by Stephen Downes
Apr 14, 2015
Kirkpatrick Model Good or Bad? The Epic Mega Battle!
Will Thalheimer, Clark Quinn,
Will at Work Learning,
The Kirkpatrick Model is a mechanism for evaluating learning programs; you can read about it here. The idea is to take evaluations of learning events beyond the 'reaction sheet' and to look at the actual results, including "to what degree targeted outcomes occur as a result of the training event and subsequent reinforcement." These targeted outcomes are often, in a corporate setting, the impact of changes in behaviour (lower losses, keeping on schedule, etc). This post debates the merit of the Kirkpatrick Model. In particular, we have to ask whether it's fair to old training designers and instructors to targeted outcomes. "Employees should be held to account within their circles of maximum influence, and NOT so much in their circles of minimum influence." There's only so much a trainer can do to improve performance, just as there's only so much a cleaner can do to ensure clients are impressed, and only such a lawyer can do in a lawsuit.
Corporate Culture in a Venn Diagram
You can read the article for yourself; I want to use this post to flag the misuse of the term "Venn Diagram". In this article, the diagram has four circles, while in a proper Venn diagram there are only three. Why does this matter? Well, the whole purpose of a Venn Diagram is to display all possible overlaps of different categories (specifically: A and not B or C, B and not A or C, C and not A or C, A and B and not C, A and C and not B, B and C and not A, and A and B and C). By this means categorical inferences can be diagrammed and proven. But the four-circle diagram does not display all possible overlaps. Any categorizations produced by means of such a diagram will therefore be miscategorizations. For example, in Pontrefact's diagram, there is no space for "relationship and connected and not committed or open". You may argue that this is an empty category, but this is surely an empirical truth (if it is true) and not a logical truth. Bottom line: don't use four-circle Venn diagrams, or your readers (some of them, at least) will know you don't understand basic categorical reasoning.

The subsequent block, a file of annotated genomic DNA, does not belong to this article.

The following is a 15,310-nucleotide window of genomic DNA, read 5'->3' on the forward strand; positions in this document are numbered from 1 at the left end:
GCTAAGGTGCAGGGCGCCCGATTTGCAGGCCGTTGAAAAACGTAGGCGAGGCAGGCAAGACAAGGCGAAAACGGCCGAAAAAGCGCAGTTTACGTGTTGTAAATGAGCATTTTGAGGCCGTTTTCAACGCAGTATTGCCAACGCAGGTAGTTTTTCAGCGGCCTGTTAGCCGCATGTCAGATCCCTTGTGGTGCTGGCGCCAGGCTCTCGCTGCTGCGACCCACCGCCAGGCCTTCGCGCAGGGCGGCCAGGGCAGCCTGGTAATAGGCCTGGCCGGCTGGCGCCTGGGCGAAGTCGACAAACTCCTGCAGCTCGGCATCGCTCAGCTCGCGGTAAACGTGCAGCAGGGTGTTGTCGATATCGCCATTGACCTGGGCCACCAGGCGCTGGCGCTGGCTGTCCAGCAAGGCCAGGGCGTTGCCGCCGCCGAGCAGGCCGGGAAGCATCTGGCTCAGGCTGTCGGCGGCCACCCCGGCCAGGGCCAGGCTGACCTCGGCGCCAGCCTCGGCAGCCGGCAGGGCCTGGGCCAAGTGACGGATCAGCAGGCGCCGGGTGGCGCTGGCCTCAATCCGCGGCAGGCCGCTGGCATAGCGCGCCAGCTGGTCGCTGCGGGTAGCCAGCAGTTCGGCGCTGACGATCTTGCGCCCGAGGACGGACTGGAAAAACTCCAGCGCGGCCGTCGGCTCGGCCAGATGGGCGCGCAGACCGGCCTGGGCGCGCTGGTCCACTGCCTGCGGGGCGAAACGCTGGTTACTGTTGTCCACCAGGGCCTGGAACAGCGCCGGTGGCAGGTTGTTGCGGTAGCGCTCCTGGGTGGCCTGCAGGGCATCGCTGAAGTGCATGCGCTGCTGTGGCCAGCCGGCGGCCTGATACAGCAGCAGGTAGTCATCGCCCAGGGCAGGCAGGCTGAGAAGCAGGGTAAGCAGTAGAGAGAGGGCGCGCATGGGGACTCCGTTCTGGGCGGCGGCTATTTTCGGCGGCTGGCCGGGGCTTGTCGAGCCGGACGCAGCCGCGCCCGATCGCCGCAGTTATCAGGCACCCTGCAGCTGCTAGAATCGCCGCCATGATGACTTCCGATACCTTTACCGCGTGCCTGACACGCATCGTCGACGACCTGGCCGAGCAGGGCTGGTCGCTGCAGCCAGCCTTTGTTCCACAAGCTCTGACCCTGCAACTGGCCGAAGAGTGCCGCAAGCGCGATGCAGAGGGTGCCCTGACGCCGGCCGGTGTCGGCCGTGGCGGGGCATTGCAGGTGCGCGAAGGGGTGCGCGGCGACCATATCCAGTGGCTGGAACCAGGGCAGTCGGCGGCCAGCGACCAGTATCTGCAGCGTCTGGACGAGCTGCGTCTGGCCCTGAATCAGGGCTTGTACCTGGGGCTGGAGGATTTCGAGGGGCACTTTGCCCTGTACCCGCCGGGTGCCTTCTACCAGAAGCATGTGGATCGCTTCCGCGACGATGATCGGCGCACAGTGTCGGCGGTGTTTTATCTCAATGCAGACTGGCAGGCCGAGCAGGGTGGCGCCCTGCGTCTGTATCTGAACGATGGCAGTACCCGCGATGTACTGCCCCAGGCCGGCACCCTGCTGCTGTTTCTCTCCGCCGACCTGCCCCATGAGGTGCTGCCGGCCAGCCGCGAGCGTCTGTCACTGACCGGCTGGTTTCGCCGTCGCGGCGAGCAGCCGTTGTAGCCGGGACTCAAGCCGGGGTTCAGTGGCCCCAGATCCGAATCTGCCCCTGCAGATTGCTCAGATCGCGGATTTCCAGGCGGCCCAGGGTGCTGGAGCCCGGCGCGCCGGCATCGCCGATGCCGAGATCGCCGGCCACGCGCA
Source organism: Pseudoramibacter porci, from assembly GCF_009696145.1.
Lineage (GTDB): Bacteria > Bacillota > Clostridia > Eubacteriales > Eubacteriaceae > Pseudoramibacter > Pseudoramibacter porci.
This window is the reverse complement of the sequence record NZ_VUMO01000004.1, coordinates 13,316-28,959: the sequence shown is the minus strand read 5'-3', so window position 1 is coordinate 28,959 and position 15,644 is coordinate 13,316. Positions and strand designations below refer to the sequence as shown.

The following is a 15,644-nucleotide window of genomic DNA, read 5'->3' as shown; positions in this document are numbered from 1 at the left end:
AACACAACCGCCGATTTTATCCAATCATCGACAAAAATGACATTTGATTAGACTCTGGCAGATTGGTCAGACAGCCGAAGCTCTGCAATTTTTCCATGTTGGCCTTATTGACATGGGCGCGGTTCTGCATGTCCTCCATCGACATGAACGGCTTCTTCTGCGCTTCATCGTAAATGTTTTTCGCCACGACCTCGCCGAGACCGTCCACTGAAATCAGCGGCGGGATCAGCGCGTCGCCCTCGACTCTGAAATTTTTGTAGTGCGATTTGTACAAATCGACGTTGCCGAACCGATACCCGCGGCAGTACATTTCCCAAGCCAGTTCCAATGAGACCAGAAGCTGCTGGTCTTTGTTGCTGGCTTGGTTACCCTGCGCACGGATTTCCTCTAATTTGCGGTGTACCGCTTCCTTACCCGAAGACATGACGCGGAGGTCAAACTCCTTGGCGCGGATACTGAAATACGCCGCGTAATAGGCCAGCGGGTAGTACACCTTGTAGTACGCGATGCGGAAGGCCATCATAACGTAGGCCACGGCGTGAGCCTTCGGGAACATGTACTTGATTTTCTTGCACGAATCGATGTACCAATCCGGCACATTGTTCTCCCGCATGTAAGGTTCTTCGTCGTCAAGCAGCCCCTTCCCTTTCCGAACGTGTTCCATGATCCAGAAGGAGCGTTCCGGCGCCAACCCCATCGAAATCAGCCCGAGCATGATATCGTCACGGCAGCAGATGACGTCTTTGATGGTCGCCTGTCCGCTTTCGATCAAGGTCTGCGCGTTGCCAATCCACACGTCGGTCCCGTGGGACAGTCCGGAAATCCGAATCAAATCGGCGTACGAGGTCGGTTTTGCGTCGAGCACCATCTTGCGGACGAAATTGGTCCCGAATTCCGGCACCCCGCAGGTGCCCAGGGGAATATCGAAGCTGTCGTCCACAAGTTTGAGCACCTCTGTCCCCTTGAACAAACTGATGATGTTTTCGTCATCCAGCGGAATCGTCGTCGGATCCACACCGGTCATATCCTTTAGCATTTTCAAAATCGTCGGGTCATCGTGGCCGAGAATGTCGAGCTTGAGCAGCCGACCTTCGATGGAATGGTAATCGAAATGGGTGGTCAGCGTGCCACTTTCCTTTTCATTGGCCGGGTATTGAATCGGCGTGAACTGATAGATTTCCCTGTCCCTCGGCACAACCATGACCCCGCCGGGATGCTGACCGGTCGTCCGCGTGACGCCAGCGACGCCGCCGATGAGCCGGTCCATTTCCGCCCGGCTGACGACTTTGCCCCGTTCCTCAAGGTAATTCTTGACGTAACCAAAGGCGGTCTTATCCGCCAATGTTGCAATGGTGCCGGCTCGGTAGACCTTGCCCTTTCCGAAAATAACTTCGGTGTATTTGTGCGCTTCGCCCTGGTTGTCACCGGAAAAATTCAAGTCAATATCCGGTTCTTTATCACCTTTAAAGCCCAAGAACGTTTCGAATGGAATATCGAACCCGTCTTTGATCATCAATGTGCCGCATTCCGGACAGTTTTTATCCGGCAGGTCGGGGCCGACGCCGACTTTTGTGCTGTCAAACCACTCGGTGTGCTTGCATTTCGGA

Someone Calculated How Many Adjunct Professors Are on Public Assistance, and the Number Is Startling
When people are living on low wages in North America, the government is essentially subsidizing their employers. It's as though we are saying "we (the taxpayers) are willing to contribute directly to their basic needs for food and shelter so you can have low prices at Walmart and McDonalds." All this would be out-of-scope for this newsletter were it not for the fact that so many academic workers fall into the same category (I had an argument with a York university administrator recently while in Armenia; he felt it was perfectly fine for sessionals to live on $10,000 per semester). As this article notes, in the U.S., 25% of adjuncts are on social assistance. This means governments are subsidizing colleges and universities by paying adjuncts things like food stamps directly. It's shameful, and academic employers should be ashamed.
Media, kids and mad parents
I think this article describes a very narrow segment of media-rich kids, but the message and warning are relevant. Dean Groom writes, "Kids live in a world which is presented to them though inescapable media messages where persistent ‘calls to action’.... I’m describing this culture as neo-evolutionary where the media created for them is more powerful than any media created by them." This culture removes from kids the need to have money or credit cards - everything they need is delivered to them right through the media they consume. "The media has accepted that children will live in a neo-evolutionary closed community where the messages are there for just about any other purpose than critical thinking."
Survival to Success: Transforming Immigrant Outcomes
Government of Canada,
A panel "led by experts in the areas of newcomer integration, diversity and certification" is conducting interviews in a bid to determine how best to help new Canadians integrate into the economy. There is an online consultation available here. The panel reports that "there is insufficient emphasis on follow-up for alternative careers and enhanced soft-skills training," recommend a "pan-Canadian standard" to assess the skills of prospective immigrants, collaboration "to maximize the effectiveness of the tools and services that help immigrants gain meaningful employment," and a focus on "on how to increase retention outside large metropolitan areas."
Maryland 'Free Range' Kids Taken Into Custody Again
I have to wonder what's missing to children who are raised in constant custody until their mid-teens. This story concerns a 10-year-old boy and 6-year-old girl who were picked up by police when seen playing by themselves in a park; their parents have been charged. At the age of 10 I was routinely outside on my own and ranged far and wide in my neighbourhood. Yes, it's a different time now - it's a lot safer, and crime is way down. Much of my present character is built from that freedom I had at an early age, and I think I would not be the same person without having had it.
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